It's too late now. I should have asked last week for interesting ways to approach the basics of solving equations. I did a lot of lecture, and some small group practice.

I have a few projects I'm planning to do later, but I'm doing a

*lot*of lecturing now. Some students say they like that best, actually. (But I

*know*it's not what helps them learn the most.) In one section, I asked what percentage of the time we should have: projects, lecture, and small group practice. Students called out all sorts of percentages for each, and I had them do averages. We came up with 1/4 projects, 1/3 lecture, and 2/5 small group practice. (No, that's not quite 100%.) I like that as a goal. But I'm not there yet. This week, I probably gave them about 10% projects (we did the function machine game), almost 20% small group practice (sometimes alone or in pairs, sometimes groups of 4), and over 70% lecture. Yuck!

I asked that question in the one section that's going really well. In another section, I've told 2 students they're on probation (for repeated disrespectful behavior), and had a similar behavior talk with one other student. I am not teaching high school; I am teaching at a community college. Yes, I often have discipline problems. That's hard to admit; it makes me feel inadequate. I often think that if I were interesting enough, students would cooperate perfectly.

I find myself lecturing more in the classes where students aren't into it. Getting group work going well is pretty hard when there's resistance. It's hard to write this. I wish I could sail into the classroom with interesting activities every day. I am not there yet. (After 20 years of teaching, Sue? When

*will*you be there?...)

No one (3 sections, about 140 students total) passed the mastery test I gave on pre-algebra topics. (FIDO = fractions, integers, distributive property, and order of operations). They'll all be doing retakes. Yikes! Everyone has this homework assignment: for each problem on the test, do it correctly, explain the steps in words, and make up a new similar problem.

I think it will get better. A lot of students struggle with graphing, and there are so many cool projects to do for that.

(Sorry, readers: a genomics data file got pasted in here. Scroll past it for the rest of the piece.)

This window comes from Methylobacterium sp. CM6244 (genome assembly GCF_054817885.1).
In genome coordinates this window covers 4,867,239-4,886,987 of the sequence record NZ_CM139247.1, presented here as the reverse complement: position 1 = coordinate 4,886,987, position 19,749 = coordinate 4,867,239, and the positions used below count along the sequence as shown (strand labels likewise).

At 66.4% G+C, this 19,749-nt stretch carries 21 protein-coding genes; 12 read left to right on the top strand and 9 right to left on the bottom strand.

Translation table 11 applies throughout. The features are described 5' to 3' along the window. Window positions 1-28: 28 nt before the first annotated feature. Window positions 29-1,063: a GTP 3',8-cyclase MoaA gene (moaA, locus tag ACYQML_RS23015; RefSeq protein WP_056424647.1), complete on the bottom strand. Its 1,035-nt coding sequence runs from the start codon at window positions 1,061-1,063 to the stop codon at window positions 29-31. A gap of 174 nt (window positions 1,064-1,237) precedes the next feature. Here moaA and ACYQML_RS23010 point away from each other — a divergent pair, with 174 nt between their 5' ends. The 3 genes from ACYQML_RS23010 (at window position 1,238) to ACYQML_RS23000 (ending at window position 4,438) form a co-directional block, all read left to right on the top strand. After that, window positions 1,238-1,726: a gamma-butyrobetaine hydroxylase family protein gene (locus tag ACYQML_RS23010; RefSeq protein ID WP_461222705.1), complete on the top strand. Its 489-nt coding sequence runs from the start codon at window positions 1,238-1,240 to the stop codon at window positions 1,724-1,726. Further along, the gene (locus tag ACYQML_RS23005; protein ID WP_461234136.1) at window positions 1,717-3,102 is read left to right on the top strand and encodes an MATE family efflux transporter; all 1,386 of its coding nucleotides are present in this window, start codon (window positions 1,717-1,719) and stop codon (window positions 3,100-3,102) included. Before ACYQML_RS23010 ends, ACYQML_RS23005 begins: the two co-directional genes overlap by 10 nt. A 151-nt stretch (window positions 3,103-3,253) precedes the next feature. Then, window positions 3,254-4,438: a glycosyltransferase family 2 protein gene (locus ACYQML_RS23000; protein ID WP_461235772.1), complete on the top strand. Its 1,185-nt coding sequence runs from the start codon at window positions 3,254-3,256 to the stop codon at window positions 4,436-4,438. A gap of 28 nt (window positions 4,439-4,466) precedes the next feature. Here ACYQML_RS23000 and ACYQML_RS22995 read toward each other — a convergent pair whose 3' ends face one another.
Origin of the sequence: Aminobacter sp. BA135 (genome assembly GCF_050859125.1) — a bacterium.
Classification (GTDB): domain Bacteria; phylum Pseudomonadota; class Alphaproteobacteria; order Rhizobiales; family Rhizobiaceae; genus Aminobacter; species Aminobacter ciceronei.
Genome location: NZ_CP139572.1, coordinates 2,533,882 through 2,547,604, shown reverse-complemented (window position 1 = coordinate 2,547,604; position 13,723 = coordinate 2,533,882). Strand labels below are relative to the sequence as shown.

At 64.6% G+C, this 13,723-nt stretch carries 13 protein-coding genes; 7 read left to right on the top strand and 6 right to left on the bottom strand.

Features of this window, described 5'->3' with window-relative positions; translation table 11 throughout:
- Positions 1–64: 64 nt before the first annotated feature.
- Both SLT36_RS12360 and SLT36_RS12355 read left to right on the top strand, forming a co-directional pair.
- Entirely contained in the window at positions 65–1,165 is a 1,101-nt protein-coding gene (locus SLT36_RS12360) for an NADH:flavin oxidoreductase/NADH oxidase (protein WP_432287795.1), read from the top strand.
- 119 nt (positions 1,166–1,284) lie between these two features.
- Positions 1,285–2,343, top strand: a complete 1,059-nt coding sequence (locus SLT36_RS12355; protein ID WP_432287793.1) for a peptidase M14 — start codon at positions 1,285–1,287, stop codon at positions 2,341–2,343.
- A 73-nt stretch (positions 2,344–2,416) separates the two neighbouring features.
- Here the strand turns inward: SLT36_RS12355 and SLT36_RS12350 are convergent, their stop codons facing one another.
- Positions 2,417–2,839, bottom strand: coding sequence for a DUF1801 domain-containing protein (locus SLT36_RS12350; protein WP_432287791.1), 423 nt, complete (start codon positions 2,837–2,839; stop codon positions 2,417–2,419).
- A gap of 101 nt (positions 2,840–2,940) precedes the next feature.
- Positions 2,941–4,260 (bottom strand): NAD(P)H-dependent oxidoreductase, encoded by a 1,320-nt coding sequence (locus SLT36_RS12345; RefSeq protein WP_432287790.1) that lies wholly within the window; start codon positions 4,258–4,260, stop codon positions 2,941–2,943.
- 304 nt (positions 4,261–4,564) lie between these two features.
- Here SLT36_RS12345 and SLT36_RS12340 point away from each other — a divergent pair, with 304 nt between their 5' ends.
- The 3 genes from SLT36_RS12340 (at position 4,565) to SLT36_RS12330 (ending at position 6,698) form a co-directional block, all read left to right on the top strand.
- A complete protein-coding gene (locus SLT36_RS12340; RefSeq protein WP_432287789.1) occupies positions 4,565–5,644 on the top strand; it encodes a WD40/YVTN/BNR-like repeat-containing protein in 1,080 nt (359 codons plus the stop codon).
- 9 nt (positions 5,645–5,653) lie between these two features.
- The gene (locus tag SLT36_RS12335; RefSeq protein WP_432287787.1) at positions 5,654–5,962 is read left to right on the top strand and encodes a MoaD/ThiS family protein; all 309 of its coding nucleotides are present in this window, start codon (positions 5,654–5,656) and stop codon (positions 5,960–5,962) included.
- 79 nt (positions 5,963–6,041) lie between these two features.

Today I have no regular classes, but I come in for two hours of "hour by arrangement". Many of my students come in, and they can get help, play mathy games, or just do a worksheet that's been provided. The best thing about the hour by arrangement, in my opinion, is that the students start to bond - it helps them form a community.

I had a rough week. Negative and positive integers was the hard concept. I tried a physical number line that they walked. I tried real-life problems that weren't hokey. I tried notes and graphic organizers.

ReplyDeleteThe plus side of every day with the same students is that at some point it clicks. You don't get that same kind of luxury.

Thanks for sharing this experience. I hope it gets easier for you soon. Please don't be too hard on yourself - these "kids" are responsible for their own behaviors.

ReplyDeleteIt is interesting to hear that students who actually are paying for school can still misbehave. I have had my share of bad weeks as well. You are a great teacher. The fact you reflect on your teaching is huge. I don't know if you are familiar with Kagan's cooperative learning. I have some of their math books and it has helped me tremendously with students working in together. Before them, I had group work and now I have cooperative learning. The website is http://www.kaganonline.com/google/cooperative_learning/

ReplyDeleteThe ones who misbehave are probably not paying themselves. My guess is those are the ones whose parents pay. Also California has a tuition waiver for those in need.

ReplyDeleteI'll check out the cooperative learning materials. Thanks.